JFL42 Review: 'In Conversation With Broad City,' a Charming Evening With Friends You Don't Actually Know Meridian Hall, Toronto ON, September 20

JFL42 Review: 'In Conversation With Broad City,' a Charming Evening With Friends You Don't Actually Know Meridian Hall, Toronto ON, September 20
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Abbi Jacobson and Ilana Glazer are just now coming up to breathe after the whirlwind that was creating and starring in Broad City.
 
The pair didn't get the chance to process their fame until after the Comedy Central show ended, they told a room of excited fans at Meridian Hall for JFL42 in Toronto. Now, with the time and space to reflect, Glazer and Jacobson seemed to be glowing on stage; they're proud of what they accomplished and were ready to talk about it.
 
Jacobson and Glazer are perhaps the perfect duo to do a live Q&A at a comedy festival: they're incredibly smart, self-reflective, and open, willing to candidly share stories about their blunders, green enough to the entertainment industry to be not jaded, but with enough experience in the public eye to have something wise to say. On top of this, they have a dynamic that feels electric: they each listen closely to what the other has to say, they bounce off each other's sentences, and turn conversational slip-ups into bits.
 
Over the course of their Q&A, they discussed the trajectory of Broad City's success, the challenges of transitioning from writing for web to TV, and the experience of leading a writer's room while battling a bad case of imposter syndrome. They talked candidly about sexuality and mental health — they're both in therapy, and both love it. In fact, in the six years since Broad City premiered, Glazer has come to view her creative process as a cycle in which therapy is a key step: To write, she must first live life and garner experiences, then go to therapy to process those experiences, and finally, release them into her work, before starting the cycle over again.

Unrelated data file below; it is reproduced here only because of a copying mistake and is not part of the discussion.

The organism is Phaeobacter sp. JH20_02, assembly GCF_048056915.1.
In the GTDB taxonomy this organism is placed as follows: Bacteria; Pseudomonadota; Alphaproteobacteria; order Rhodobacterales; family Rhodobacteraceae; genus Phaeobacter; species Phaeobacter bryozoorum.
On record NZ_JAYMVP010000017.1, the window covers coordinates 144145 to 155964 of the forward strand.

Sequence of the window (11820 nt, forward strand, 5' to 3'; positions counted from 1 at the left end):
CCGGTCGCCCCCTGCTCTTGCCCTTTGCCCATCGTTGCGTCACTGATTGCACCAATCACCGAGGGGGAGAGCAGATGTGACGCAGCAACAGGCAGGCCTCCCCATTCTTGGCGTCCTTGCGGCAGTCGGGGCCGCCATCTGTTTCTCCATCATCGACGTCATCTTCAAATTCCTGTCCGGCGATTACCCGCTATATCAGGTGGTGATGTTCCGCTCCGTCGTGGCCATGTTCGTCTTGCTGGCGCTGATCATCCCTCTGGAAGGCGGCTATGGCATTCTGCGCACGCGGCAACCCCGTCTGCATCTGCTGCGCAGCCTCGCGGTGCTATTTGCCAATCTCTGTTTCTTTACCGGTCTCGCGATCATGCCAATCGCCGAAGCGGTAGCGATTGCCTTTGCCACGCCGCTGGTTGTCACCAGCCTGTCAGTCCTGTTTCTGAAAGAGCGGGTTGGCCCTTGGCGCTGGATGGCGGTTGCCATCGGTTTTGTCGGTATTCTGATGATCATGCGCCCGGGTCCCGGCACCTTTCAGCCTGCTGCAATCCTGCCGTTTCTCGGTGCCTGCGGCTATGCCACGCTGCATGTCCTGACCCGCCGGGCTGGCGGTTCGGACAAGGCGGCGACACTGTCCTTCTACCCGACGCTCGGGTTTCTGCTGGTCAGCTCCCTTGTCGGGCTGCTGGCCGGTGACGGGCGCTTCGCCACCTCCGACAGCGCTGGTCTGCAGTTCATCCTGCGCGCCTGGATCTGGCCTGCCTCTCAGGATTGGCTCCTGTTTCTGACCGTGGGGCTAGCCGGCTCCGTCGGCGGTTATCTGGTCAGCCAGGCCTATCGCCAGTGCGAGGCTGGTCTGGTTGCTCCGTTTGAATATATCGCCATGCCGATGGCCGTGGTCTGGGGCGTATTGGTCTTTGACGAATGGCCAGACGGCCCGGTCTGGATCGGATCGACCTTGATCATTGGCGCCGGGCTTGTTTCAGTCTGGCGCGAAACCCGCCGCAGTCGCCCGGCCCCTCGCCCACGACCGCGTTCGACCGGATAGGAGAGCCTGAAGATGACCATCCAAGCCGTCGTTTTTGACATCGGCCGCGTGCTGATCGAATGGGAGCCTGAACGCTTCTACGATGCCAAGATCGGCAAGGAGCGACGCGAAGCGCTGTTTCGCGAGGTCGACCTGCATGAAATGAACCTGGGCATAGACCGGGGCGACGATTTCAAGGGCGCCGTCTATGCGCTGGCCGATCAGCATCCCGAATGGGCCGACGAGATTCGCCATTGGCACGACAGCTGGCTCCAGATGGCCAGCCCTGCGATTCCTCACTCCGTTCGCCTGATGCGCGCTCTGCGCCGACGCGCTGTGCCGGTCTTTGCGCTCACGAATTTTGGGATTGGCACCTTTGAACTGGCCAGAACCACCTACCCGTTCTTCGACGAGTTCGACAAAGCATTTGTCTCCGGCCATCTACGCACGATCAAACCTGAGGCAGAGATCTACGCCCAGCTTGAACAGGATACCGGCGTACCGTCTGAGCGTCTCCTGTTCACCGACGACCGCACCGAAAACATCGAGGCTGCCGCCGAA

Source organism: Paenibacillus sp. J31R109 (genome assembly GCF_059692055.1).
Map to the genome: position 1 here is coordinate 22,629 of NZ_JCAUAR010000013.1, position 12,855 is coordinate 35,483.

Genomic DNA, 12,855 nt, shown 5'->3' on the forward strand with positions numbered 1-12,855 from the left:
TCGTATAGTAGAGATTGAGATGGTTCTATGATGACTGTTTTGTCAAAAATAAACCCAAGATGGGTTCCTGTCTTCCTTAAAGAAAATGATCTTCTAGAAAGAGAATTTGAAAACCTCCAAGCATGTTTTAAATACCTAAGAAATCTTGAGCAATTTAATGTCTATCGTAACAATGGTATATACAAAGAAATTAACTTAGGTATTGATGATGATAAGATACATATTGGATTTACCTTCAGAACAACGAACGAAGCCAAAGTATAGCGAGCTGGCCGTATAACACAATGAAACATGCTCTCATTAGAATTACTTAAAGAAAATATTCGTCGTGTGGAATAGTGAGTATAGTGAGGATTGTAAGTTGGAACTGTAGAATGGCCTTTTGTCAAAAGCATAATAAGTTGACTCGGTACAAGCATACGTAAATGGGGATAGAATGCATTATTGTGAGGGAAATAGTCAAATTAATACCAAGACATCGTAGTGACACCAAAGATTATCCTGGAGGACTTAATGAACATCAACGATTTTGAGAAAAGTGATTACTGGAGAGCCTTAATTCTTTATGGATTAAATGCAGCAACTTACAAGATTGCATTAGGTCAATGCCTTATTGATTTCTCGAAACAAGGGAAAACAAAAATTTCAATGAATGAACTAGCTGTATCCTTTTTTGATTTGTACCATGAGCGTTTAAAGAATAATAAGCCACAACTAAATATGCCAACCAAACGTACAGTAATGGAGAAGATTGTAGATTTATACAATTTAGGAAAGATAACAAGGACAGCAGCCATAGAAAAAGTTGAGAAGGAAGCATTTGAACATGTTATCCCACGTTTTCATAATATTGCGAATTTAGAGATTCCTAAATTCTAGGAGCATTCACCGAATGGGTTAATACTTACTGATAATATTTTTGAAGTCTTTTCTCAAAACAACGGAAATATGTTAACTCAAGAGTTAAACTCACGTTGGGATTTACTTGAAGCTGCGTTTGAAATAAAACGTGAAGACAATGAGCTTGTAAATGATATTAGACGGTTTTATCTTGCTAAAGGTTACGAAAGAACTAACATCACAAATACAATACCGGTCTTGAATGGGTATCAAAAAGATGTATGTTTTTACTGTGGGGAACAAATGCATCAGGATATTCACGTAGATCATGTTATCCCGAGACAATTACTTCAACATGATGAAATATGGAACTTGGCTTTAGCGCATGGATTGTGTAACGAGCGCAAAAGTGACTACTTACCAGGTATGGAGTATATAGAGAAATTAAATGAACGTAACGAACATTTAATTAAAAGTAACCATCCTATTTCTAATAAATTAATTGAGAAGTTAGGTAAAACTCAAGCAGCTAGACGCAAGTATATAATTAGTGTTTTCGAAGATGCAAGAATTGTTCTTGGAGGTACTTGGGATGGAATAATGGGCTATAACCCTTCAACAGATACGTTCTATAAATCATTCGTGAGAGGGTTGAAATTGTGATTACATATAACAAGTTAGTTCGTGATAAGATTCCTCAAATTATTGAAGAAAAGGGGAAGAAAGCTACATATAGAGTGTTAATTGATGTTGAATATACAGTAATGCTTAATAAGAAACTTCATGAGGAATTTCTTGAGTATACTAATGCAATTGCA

It's clear that the pair, who are now keeping themselves busy pitching future projects, are still processing much of this themselves — their insights felt candid and unrehearsed, and they seemed unbothered by 3,000 people watching them admit their faults and insecurities. At the end of the conversation, they both took turns sharing what the most important thing they've learned from the other is. For Glazer, Jacobson taught her that her work for Broad City is art. And for Jacobson, Glazer taught her to be more open, more self-confident and more accepting of her quirks.
 
The duo are insightful, candid, and funny. And if we're lucky, this won't be the last we're seeing of them.